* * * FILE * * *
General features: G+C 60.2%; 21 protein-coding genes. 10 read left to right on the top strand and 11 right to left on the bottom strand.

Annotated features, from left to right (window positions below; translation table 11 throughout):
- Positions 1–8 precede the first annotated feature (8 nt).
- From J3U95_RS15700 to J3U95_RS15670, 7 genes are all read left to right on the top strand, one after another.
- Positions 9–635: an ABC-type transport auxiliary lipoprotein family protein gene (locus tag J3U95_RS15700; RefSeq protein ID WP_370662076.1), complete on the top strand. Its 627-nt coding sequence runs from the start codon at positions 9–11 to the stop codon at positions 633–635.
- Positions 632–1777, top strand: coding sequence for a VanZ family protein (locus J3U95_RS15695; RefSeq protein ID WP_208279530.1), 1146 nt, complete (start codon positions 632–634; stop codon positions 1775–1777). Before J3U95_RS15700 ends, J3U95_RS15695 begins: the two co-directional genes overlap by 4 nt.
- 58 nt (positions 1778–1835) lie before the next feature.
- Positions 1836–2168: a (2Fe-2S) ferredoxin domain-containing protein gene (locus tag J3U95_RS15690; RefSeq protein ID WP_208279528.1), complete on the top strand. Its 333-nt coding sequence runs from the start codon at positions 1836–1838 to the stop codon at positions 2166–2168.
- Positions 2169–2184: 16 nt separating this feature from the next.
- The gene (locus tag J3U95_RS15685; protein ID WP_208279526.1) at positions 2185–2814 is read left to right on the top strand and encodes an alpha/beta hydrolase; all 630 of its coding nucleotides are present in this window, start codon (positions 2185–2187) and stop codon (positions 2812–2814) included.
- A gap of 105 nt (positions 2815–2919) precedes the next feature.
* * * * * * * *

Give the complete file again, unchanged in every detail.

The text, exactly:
General features: G+C 60.2%; 21 protein-coding genes. 10 read left to right on the top strand and 11 right to left on the bottom strand.

Annotated features, from left to right (window positions below; translation table 11 throughout):
- Positions 1–8 precede the first annotated feature (8 nt).
- From J3U95_RS15700 to J3U95_RS15670, 7 genes are all read left to right on the top strand, one after another.
- Positions 9–635: an ABC-type transport auxiliary lipoprotein family protein gene (locus tag J3U95_RS15700; RefSeq protein ID WP_370662076.1), complete on the top strand. Its 627-nt coding sequence runs from the start codon at positions 9–11 to the stop codon at positions 633–635.
- Positions 632–1777, top strand: coding sequence for a VanZ family protein (locus J3U95_RS15695; RefSeq protein ID WP_208279530.1), 1146 nt, complete (start codon positions 632–634; stop codon positions 1775–1777). Before J3U95_RS15700 ends, J3U95_RS15695 begins: the two co-directional genes overlap by 4 nt.
- 58 nt (positions 1778–1835) lie before the next feature.
- Positions 1836–2168: a (2Fe-2S) ferredoxin domain-containing protein gene (locus tag J3U95_RS15690; RefSeq protein ID WP_208279528.1), complete on the top strand. Its 333-nt coding sequence runs from the start codon at positions 1836–1838 to the stop codon at positions 2166–2168.
- Positions 2169–2184: 16 nt separating this feature from the next.
- The gene (locus tag J3U95_RS15685; protein ID WP_208279526.1) at positions 2185–2814 is read left to right on the top strand and encodes an alpha/beta hydrolase; all 630 of its coding nucleotides are present in this window, start codon (positions 2185–2187) and stop codon (positions 2812–2814) included.
- A gap of 105 nt (positions 2815–2919) precedes the next feature.